All the water on earth is really one water, continuously flowing through the biosphere. Even if we get water from our kitchen tap, that water has been around the world on its journey. All water is connected, and connects all of life. (Finding Our Way Home, March 22)

John Beckett shares three religious non-negotiables, including a belief in respectful and reciprocal relationships.

I understand some ancient pagan religions were built on these ideas of hierarchy. I understand some contemporary Pagans and polytheists think they’re important. They are welcome to them, but I reject them as unethical and unhelpful.

All beings possess inherent sovereignty– the right to rule their own lives and the responsibility to rule them rightly. If we expect them to respect our sovereignty, we must respect theirs. Rather than finding our place in some great hierarchy, we form and maintain respectful and reciprocal relationships. (Under the Ancient Oaks, March 22)

Allison Ehrman writes about the power of travel to give us a sense of the uniqueness of each place.

Travel is a powerful change agent in the life of any human. It enables us to understand that there are other ways of living, other ways of being in community with our fellow humans, other ways of identifying with our environment. Each new location we visit or live in forces us to alter our concept of what the earth is and who we are. We relate personally to our current setting, but even that relationship is informed by the accumulated understanding we have developed across our lifetime of travel. (Nature’s Path, March 17)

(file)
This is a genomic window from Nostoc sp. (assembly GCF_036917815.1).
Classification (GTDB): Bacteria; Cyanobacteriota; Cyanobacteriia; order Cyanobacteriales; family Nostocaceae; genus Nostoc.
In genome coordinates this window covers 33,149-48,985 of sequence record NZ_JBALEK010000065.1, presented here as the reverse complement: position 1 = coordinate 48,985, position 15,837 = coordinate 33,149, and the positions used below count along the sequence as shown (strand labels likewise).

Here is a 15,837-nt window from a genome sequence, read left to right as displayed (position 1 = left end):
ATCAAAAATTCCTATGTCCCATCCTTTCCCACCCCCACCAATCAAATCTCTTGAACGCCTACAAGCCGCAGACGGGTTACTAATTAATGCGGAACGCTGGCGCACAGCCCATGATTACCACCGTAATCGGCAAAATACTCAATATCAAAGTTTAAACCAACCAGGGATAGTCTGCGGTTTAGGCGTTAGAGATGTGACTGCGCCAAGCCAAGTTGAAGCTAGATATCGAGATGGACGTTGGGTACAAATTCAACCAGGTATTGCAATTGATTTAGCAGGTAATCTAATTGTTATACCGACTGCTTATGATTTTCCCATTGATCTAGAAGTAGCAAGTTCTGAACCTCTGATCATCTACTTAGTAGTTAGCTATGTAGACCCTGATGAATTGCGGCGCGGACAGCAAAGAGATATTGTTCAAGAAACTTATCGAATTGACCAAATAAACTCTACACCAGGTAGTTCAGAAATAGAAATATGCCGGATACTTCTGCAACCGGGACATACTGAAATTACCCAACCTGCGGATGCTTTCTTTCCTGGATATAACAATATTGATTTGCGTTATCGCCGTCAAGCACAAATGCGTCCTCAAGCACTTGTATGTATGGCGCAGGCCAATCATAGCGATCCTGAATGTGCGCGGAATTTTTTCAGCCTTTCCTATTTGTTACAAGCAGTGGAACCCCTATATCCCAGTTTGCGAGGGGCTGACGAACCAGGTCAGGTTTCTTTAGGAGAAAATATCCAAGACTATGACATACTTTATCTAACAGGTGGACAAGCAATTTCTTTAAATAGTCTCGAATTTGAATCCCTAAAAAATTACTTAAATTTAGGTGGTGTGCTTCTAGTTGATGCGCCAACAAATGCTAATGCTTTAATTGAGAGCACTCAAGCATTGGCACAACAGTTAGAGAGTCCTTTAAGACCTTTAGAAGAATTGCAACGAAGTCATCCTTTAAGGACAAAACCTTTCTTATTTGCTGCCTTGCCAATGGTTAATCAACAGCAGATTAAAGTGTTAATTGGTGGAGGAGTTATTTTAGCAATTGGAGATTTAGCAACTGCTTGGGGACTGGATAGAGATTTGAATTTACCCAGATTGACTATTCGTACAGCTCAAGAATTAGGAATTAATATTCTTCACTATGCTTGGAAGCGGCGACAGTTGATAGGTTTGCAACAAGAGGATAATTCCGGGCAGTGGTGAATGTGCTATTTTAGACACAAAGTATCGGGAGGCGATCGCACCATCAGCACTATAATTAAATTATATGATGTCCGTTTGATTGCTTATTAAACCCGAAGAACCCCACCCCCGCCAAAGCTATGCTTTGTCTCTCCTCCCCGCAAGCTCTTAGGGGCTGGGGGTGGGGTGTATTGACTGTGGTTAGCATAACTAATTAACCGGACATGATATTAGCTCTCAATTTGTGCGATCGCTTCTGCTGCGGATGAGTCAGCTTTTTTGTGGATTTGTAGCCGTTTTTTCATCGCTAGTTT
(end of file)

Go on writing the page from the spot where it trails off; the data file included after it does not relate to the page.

Working for each other

Adam Gonnerman asks, “ What should UU Humanists be doing in addition to working for social justice?”

In my opinion, we should be promoting science and reason in the most interesting, engaging ways possible. . . . Unitarian Universalism has social justice covered; what it needs as well are advocates for understanding the amazing universe of which we are a part. (Adam Gonnerman, March 18)

The Rev. Dr. Meredith Garmon responds to J.D. Vance’s Hillbilly Elegy.

Criticism is a form of holding accountable—a way to build community and connection by lifting an expectation that the criticized account for themselves. Criticism affirms the agency and the responsibility of those criticized. While criticism of the less privileged by the more privileged is fraught with peril, if done respectfully (and I have to hope that it is possible to criticize respectfully even across socio-economic power divides) it welcomes the criticized into the dialog of democracy, rather than subjecting them to deterministic treatment or the exclusion of being beneath notice. (The Liberal Pulpit, March 21)

Kari Kopnick puts on her battle gear—a Hillary Clinton t-shirt.

Today it’s not about politics for me. It’s personal. I may not have always agreed with Secretary Clinton’s stand on all the issues. But one thing we can say is that this woman knows how to fight like hell. Fight like hell. If she can, maybe I can. This country is not for the haters. It’s not about keeping people down, it’s about lifting each other up. We can’t stop working for each other. It’s too important. There is too much on the line.

I still got a lot of fight left in me. And I got a t-shirt to prove it. (Kari Kopnick, March 23)